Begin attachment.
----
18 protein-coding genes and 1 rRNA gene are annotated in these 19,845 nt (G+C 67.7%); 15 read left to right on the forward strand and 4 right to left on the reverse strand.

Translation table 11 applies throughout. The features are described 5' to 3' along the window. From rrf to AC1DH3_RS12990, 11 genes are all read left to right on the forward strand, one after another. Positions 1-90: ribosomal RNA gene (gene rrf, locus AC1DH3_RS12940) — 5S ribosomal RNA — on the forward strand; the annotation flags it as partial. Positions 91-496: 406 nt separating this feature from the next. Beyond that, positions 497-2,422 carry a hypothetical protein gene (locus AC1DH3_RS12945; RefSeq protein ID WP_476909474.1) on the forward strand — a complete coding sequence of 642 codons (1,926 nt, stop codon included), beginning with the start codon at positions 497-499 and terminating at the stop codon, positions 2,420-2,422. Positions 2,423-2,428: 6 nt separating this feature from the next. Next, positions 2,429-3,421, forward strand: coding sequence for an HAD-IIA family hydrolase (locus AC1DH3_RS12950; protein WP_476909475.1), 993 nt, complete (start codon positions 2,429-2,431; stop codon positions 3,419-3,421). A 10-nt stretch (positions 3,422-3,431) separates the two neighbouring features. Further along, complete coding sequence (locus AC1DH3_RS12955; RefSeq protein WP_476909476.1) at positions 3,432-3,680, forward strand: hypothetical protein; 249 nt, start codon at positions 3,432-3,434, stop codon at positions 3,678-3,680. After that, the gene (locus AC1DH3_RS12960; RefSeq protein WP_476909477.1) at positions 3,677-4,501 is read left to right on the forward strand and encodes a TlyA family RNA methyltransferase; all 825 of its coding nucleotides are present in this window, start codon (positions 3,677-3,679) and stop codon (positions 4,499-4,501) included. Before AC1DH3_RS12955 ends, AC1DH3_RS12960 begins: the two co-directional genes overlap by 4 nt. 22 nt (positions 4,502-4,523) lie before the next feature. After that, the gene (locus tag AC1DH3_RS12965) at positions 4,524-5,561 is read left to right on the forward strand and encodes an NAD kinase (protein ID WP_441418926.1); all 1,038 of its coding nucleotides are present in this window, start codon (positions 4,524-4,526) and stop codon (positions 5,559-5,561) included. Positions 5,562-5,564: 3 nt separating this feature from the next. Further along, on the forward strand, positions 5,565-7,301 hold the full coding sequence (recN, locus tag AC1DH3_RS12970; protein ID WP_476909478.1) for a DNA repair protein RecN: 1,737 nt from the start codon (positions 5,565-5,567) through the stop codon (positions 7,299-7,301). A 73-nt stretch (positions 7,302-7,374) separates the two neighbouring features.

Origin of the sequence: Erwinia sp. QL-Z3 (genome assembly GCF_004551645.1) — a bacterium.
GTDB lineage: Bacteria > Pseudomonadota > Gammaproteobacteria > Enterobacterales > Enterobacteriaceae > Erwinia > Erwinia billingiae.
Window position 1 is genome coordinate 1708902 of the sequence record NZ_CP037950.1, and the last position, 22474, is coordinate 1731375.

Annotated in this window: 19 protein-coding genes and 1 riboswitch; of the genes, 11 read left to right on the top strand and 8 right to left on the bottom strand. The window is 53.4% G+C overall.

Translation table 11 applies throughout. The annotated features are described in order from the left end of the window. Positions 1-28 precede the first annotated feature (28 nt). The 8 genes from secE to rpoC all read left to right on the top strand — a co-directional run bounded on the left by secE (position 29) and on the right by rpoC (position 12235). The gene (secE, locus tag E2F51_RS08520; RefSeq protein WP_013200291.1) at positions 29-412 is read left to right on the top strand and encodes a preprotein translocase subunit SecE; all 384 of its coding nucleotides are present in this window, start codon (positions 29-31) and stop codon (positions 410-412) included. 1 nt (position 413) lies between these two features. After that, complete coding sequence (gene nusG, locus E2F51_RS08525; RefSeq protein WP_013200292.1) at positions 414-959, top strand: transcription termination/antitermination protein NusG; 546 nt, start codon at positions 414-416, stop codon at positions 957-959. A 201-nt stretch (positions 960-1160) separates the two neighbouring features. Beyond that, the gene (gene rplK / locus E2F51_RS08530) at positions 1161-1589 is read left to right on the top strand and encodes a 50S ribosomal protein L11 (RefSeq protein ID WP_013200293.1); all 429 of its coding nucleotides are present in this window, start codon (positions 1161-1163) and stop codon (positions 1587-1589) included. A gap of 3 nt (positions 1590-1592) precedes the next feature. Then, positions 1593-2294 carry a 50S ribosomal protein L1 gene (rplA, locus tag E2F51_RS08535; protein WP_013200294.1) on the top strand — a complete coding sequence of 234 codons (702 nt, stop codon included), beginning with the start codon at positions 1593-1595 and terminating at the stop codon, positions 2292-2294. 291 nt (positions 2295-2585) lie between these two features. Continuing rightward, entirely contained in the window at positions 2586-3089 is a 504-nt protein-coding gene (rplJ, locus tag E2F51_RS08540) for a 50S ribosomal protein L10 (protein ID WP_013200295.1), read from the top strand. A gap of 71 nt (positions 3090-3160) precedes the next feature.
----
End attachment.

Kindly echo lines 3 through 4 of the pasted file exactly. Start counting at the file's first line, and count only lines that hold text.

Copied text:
Origin of the sequence: Erwinia sp. QL-Z3 (genome assembly GCF_004551645.1) — a bacterium.
GTDB lineage: Bacteria > Pseudomonadota > Gammaproteobacteria > Enterobacterales > Enterobacteriaceae > Erwinia > Erwinia billingiae.